I have attended the Daytona 500 every year since 2001; however, over the span of the last 20+ years the scope of my contribution has changed drastically.
In 2001, I was a wet-behind-the-ears 23-year-old with 11 months of experience working at NASCAR’s corporate office in Daytona Beach, Florida. I was responsible for ensuring that all of the race cars had their contingency stickers on the front fender and the drivers were all present at driver introductions as well as the most important task of bringing hats to victory lane. It is safe to assume that Michael Waltrip would still have won the race if I wouldn’t have shown up to work that day.
Fast forward to this year for the 65th running of the Daytona 500. I am no longer responsible for hats or stickers and am quite honestly still not a crucial contributor to the running of the race—but proudly involved in the sights and sounds of the day.
Every Daytona 500 is special, but this year there were a couple moments that I was a part of that you might enjoy learning more about.
Prior to the start of every race, NASCAR holds a drivers’ meeting where the track president welcomes everyone to the event, dignitaries are introduced, and drivers are briefed on the rules of the race. This event is largely ceremonial but is something special for everyone in attendance.
We hold this meeting just moments before the drivers are introduced on stage; therefore, there was an opportunity to walk the drivers, dignitaries, and celebrities in attendance down a red carpet in front of thousands of fans who were waiting to catch a glimpse of their favorite athlete.
We took the drivers out a side door from the drivers’ meeting and walked straight through one of the busiest places on the property led by the Bethune-Cookman marching band. The energy was incredible as everyone in attendance didn’t anticipate the pomp and circumstance as well as the proximity they were able to get to this elite class of drivers.
Side note: Two weeks before the race, my boss asked me to put together a video that would be played in the drivers’ meeting. I am grateful for the team that helped create this video and for NASCAR Hall of Famer Dale Jarrett for agreeing to provide a voice over for what became a special part of the day for me.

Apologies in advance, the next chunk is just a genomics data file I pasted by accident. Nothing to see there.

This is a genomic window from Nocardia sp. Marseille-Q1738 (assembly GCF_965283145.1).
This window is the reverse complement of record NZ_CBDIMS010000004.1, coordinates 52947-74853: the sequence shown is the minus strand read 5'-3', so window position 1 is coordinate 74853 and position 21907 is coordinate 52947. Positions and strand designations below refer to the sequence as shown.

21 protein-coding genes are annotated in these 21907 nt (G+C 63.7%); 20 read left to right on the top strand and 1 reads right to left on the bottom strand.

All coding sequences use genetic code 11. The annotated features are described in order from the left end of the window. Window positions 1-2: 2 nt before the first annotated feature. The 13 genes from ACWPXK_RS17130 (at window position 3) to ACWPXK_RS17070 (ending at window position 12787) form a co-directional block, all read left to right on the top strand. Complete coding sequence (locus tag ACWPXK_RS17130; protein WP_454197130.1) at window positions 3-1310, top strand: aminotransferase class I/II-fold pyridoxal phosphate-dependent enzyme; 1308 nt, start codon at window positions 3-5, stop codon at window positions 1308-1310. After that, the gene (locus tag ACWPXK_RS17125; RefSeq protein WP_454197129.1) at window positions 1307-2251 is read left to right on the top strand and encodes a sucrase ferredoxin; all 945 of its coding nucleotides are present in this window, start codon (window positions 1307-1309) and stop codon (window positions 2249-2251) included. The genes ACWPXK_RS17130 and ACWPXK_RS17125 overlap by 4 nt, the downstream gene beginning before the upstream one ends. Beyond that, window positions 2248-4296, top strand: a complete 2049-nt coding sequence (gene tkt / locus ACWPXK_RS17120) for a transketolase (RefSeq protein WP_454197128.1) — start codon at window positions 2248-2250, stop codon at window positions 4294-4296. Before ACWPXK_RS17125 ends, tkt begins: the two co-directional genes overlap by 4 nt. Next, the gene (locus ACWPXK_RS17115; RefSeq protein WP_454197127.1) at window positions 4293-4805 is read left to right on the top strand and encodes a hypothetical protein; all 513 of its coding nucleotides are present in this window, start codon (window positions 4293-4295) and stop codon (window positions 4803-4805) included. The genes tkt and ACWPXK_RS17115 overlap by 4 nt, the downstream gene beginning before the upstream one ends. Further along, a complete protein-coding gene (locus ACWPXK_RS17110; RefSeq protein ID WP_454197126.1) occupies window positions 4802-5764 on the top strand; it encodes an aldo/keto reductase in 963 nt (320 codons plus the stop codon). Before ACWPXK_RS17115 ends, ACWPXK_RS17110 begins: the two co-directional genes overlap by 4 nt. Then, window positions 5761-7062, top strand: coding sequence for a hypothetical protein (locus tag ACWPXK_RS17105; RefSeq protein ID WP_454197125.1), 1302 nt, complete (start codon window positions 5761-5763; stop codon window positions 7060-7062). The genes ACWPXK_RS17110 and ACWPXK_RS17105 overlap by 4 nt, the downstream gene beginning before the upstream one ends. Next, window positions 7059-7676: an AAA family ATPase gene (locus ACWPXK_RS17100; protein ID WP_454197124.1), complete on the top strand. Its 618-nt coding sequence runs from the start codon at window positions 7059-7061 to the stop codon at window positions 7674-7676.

In honor of the 75th anniversary, NASCAR developed a brand spot that highlighted the history. The hero vehicle was a flat black NASCAR 75th branded car that revealed itself numerous times throughout the 60-second commercial. Following this spot being played for the first time on FOX and live in the venue, we had an identical vehicle staged at the Daytona International Speedway that was driven by NASCAR Hall of Famer Jeff Gordon as he led the field for the initial pace laps. What didn’t show up on camera is that we test drove this special car the day before the race to ensure that everything worked properly—and also realized that the car had a mechanical issue, so we needed to develop a Plan B. After some quick thinking by the team, we pulled a Chevy Camaro ZL1 from Chevy’s display and sent it to a local decal shop to get wrapped. The Camaro was delivered to the front stretch 30 minutes before the gates opened and worked flawlessly as Gordon led the field in the 65th running of the Daytona 500.
Command to Start Engines
2023 was NASCAR’s 75th anniversary so it was extremely important that we highlighted that milestone in a special way. One of the ways that we did this was by asking previous Daytona 500 Champions who were also NASCAR Cup Series Champions to give the command to start the race. There were nine NASCAR legends that qualified for this honor and who agreed to take the trip to Daytona—with three of them competing in the race.
We worked closely with NASCAR competition to pad the time between the command to start engines and the cars rolling off the grid to enable the three current drivers to relocate from the command platform to getting buckled into their cars. When it was all said and done, this element came off flawlessly and it gave me goosebumps as my NASCAR heroes Richard Petty and Bill Elliott said those famous words while standing next to NASCAR royalty like Jimmie Johnson and Bobby Allison.
There are countless other stories that I could share about this very special day, but you are going to have to invite me over for a bourbon and a cigar to hear more.
Until next year’s Daytona 500,